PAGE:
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What have we come to?

What have we come to? Civil rights and liberties are facing greater threats, both potential and actual, from our own government and people than at any other period in my lifetime.

Threats to us are not necessarily abnormal or unusual in history. I lived through legal minority discrimination, World War II and the Cold War. Terrorists attacking us now aim not to simply blow up buildings, but to strip away our constitutional rights.

But for us to react by creating a climate of fear for an undetermined period, until we win the "war on terrorism," very well may be abnormal. Our attackers hoped we would react this way, and they are succeeding on all fronts.

The 14th Amendment provides protections for "persons" in this country, not only citizens, and that's the way it should be. People called "illegal immigrants" -- who are better described as "migrants" trying to travel to where the jobs are -- comprise one group feeling the horrors of U.S. economic and border policies.

It would seem that in the world of "free trade NAFTA" and, perhaps soon, CAFTA, a "free market" economy would allow not only business to freely cross borders in the name of capitalist democracy, but labor as well. There is no freedom of economic movement "south of the border" for workers to fill vacant jobs in the U.S. that other persons do not want.

When NAFTA was enacted, cheap labor in Mexico excited U.S. corporations to close their plants in Kansas and elsewhere and set up in Mexico. Mexicans found better jobs. Then even cheaper labor in Asia left Mexicans high and dry as the same corporations pulled up stakes and moved on. So where do Mexican laborers go? Where U.S. employers want them: here.

But instead, as my wife and I learned while we recently joined the second annual Migrant Trail Walk for 76 miles from Sasabe, Mexico to Tucson, Ariz., that's not possible. In fact, the humanitarians who aid these human beings (150 of whom have died in the last nine months) are arrested for their acts of mercy. They are citizens and practicing Christians being charged with felonies for treating sick persons in their vehicles and attempting to take them to hospitals. Americans "break the law" as they ask themselves, "What would Jesus do?"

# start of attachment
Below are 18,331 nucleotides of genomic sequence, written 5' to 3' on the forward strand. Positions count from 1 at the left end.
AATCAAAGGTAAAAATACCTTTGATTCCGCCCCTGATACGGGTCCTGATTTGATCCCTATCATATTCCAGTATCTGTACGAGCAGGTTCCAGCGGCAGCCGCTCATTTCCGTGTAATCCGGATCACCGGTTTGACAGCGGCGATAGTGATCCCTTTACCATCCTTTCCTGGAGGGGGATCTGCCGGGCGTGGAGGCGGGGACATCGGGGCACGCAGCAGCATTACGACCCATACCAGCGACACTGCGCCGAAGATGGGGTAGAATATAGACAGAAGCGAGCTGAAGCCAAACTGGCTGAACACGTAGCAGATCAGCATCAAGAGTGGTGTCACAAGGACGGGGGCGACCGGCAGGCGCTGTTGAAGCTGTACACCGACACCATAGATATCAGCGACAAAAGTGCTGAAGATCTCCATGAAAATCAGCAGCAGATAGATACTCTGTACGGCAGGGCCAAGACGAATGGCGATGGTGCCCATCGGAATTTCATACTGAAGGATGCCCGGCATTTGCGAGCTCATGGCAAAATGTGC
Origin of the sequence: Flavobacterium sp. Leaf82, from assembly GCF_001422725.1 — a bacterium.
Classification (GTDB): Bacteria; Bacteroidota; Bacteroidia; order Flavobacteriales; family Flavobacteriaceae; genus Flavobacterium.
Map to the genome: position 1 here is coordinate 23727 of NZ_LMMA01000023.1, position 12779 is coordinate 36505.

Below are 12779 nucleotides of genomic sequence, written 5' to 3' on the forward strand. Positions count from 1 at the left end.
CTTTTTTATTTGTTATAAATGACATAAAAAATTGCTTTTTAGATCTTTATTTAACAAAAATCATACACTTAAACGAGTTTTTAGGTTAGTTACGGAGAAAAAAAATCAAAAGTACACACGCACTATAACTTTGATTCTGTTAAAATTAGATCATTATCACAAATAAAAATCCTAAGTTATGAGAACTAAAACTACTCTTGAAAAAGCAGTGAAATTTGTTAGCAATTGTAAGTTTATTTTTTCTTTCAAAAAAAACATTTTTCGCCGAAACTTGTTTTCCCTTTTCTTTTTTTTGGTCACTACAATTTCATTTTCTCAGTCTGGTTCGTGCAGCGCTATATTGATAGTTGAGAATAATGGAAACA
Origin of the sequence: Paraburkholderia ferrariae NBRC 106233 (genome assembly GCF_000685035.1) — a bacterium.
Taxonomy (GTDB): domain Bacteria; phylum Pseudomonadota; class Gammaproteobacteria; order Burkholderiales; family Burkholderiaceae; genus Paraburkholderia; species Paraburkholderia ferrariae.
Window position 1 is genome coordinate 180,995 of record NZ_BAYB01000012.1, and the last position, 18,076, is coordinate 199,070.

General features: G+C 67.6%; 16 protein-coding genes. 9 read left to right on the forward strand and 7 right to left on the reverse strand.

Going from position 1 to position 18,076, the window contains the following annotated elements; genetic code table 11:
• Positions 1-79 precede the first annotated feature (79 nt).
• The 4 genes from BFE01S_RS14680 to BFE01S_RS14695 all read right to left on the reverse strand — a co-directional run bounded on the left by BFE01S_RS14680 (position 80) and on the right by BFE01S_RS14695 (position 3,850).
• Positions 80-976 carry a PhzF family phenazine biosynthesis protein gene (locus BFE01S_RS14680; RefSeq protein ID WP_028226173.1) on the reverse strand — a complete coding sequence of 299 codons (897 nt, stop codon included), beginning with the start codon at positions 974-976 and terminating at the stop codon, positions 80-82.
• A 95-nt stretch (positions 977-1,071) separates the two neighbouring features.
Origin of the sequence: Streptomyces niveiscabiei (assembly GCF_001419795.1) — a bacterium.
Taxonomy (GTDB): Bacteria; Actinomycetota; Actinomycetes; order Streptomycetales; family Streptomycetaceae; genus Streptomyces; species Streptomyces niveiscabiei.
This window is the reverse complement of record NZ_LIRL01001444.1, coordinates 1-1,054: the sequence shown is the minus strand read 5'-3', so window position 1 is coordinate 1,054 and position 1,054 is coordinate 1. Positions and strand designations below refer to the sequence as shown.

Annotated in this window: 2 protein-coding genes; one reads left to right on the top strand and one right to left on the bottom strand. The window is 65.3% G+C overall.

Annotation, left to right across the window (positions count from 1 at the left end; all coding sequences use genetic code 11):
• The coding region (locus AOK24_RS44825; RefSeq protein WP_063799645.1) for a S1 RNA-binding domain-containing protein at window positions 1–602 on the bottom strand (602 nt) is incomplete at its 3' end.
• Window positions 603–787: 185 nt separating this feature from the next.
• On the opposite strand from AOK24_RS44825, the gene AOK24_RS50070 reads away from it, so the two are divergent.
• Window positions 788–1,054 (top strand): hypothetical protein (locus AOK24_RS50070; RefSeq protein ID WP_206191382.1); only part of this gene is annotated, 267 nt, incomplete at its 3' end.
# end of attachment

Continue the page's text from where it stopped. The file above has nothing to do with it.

And that's not all. Here in Colorado Springs, consider the following:

1) Six people, well known for their nonviolent activities, unsuccessfully sued the city after they were disallowed from protesting the police-government-military-NATO complex at the October 2003 NATO defense ministers' conference at The Broadmoor hotel. They were trying to express their First Amendment right of free speech.

2) At the same conference, Brian Hildenbrandt, a libertarian and local engineer, and his associate, Curt Curtis, were detained, searched, handcuffed, interrogated, photographed and finally arrested when the police claimed they were standing one foot within the temporary barricades set up to block entry to the hotel. The case against them was dismissed for "insufficient evidence," and now Hildenbrandt seeks vindication and out-of-pocket expenses from the city of Colorado Springs. That case, after more than a year, has yet to be decided.

3) Lastly, consider a U.S. Army specialist who recently was convicted on his own guilty plea of "intent to avoid hazardous duty," which constitutes desertion, because he is a Mennonite. He told the Army last February that he could not kill the enemy and inquired about earning conscientious objector status but never received it. He received four months in jail.

What has this country come to? I accepted two propositions at an early age: Christianity is about love, peace, mercy and justice, and the Constitution is our most precious possession, admired around the world. Now we are hated, and a new brand of neo-Christians and politicians are wedded together in a "Book of Revelation" scenario attempting to form a violent secular empire for themselves at our loss.

God help us! I am a Quaker Christian. The American Friends Service Committee is already on the "terrorist" list. Will I be next?

-- Bill Durland is a teacher, an attorney and director of the Center on Law and Human Rights. He lives with his wife, Genie, in Colorado Springs.


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